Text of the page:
The other key difference is the number of Quest Coins needed to win the game. This one is clearly mentioned as needing 3 coins per character (not player), so depending on your player count you need to obtain either 9 or 12 of these in addition to the Story Card’s objective in order to win the game.

The game plays simply: each character gets an activation where they can move up to 4 spaces (this can be increased once Mounts are unlocked), often exploring new tiles. Many of the tiles will have threat icons on them, triggering the spawning of various creature tokens that you’ll need to defeat in order to earn a Quest Coin. These encounters alternate between spawning generic non-named enemies and spawning a named threat. The latter are sometimes accompanied by non-named enemies, are harder to kill (requiring 4 hits instead of 3), and usually have nasty effects either when you move onto their space or at the end of a round if they are still alive.

After a character’s turn is done, play shifts clockwise to the next character. Once it gets back around to the “starting” character of the round, that character gets one more activation and then the key-turn triggers. This is where the enemies move, where the named enemies’ effects happen, and a Beacon of Hope is extinguished. If all ten Beacons of Hope are extinguished, the game ends and the players lose.

My Thoughts

Let’s start with the obvious: I am a HUUUUUGE Arthurian fan. I love to read the old stories from de Troyes, Malory, Tennyson, and others. I enjoy watching movies, no matter how bad, about Arthur and his knights. In my heart, I desire to be a knight of the Round Table and go forth on quests. And I can honestly attest that this game has a ton of Arthurian lore woven throughout. It is on the tiles, in the characters, the cards, the encounters, the threats, and the quests. Everything within this box evokes the theme, making this a must-buy for any Arthurian fan for this reason alone. Even if you don’t feel like a knight going on a quest, you will be able to find and appreciate so many subtle ties to Arthurian lore that it will leave you amazed.

My wife and I aren’t huge fans of cooperative games. However, I am far more likely to enjoy the game if it presents a challenge. Yes, I enjoy winning as much as the next person, but when you are collectively working as a team you want to go into the game with a high level of uncertainty. And this game delivers: it is hard. Soul-crushingly difficult at times. Those who dislike losing will want to steer clear of this game, but for those of us who want to be challenged every time we set up the game, this one will deliver. Even our last play, where all five locations we needed came out early, ended in a loss because we ended up losing a total of 3 turns via the Encounter deck (we actually lost 4, but were able to earn one back). I’ve had games where we’ve come close to winning. To where one more round could have been enough to seal a victory. But I’ve also had ones where we didn’t even come close. I’ve taken those as lessons learned: you have to be efficient and focused on what needs to be accomplished. Find ways to do things better. Winning has eluded me still with this game, and that is something I feel obliged to praise about Albion’s Legacy. This game defeats me as often as my wife does in competitive games.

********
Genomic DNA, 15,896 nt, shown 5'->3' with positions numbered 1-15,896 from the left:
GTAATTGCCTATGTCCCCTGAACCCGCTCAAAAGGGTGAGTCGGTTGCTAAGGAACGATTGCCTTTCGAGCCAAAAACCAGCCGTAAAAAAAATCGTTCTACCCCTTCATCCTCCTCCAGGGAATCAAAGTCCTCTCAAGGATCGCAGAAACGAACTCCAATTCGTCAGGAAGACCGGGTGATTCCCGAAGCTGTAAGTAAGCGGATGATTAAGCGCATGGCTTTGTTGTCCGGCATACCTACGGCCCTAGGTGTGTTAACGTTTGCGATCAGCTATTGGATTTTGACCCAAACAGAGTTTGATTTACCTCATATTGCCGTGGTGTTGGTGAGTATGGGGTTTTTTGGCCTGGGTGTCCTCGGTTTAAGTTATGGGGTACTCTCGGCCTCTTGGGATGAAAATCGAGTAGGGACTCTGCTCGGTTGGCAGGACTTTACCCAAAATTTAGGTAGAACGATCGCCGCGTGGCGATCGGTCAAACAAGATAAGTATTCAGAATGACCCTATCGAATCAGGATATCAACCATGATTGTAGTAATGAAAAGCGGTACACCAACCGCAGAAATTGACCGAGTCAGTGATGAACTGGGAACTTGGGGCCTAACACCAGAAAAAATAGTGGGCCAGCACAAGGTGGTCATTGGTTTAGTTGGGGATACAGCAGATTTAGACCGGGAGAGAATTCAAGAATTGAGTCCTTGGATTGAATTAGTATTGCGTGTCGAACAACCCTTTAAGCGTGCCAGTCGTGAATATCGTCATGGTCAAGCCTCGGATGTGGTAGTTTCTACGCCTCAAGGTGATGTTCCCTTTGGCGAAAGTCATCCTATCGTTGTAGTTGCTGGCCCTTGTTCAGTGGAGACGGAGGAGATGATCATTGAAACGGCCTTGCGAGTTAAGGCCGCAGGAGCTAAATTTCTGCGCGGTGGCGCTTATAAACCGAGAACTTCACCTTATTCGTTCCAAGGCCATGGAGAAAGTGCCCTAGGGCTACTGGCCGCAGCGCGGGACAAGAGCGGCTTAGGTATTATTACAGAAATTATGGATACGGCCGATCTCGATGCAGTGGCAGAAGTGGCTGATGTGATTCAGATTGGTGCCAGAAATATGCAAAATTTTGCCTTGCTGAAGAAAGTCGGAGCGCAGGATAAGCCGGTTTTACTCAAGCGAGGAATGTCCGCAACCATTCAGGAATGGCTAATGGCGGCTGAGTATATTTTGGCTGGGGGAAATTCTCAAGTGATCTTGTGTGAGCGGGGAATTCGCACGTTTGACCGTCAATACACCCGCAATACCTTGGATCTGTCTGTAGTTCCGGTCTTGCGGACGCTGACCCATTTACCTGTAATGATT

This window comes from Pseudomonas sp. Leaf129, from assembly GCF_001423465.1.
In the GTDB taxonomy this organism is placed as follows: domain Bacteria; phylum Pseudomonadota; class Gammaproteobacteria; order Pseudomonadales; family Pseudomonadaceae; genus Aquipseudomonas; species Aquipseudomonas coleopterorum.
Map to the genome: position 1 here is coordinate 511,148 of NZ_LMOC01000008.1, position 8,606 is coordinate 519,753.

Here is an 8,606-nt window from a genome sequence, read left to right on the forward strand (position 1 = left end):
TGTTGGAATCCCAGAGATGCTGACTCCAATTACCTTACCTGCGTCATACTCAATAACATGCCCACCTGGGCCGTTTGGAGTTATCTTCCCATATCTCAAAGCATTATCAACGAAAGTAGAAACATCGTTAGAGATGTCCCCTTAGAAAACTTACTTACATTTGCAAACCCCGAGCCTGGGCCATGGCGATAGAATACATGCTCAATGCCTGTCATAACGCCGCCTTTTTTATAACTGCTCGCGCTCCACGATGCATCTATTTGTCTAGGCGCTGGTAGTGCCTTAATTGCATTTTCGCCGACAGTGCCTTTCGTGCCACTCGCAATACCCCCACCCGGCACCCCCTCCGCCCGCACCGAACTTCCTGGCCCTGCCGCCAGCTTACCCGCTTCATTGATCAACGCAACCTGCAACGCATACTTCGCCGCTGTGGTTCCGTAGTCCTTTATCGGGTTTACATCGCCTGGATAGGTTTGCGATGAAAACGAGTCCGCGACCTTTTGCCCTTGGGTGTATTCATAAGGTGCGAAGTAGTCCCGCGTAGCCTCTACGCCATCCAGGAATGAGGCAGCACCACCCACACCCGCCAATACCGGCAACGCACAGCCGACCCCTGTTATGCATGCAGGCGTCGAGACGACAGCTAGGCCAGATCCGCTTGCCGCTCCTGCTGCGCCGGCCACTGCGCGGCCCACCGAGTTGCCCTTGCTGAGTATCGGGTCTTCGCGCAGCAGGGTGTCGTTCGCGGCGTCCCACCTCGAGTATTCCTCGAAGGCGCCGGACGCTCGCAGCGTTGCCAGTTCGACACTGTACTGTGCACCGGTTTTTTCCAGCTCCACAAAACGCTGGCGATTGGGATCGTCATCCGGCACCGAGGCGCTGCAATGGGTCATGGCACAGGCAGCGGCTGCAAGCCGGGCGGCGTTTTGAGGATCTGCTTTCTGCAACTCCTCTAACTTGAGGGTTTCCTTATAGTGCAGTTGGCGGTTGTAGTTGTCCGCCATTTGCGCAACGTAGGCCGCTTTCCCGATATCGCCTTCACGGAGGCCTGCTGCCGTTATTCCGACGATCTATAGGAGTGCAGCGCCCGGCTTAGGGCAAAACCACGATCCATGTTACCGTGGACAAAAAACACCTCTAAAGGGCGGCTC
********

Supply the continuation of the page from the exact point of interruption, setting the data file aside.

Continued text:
Each character in the game is a little different than the others. Gawain can take an extra wound. Lancelot gets more Destiny tokens (usually used for rerolls). Guenievere can heal another character’s wound. King Arthur can take a wound in place of someone else. Merlin can draw two threat cards and choose which one goes into play. And they all have varying strengths and weaknesses with the symbols they can roll. Lancelot has very high Prowess, but his Loyalty trait is poor. They also have favored enemies, granting them an extra die when facing one of the two types of enemies they are favored against. So while they all operate in similar ways, each character does feel different. You’ll want to have certain characters keep back and let someone else clear out those witches or druids, whereas Lancelot should always ride into battle against dragons or knights.

There isn’t a ton of artwork outside of the characters, but I love the artwork on the characters. It evokes traits of those characters from the Arthurian legends. Those eight character cards stand out to me, and the standees still look good as they move around the board. I do wish those standees had been just a little bigger so that the artwork would stand out more during the game.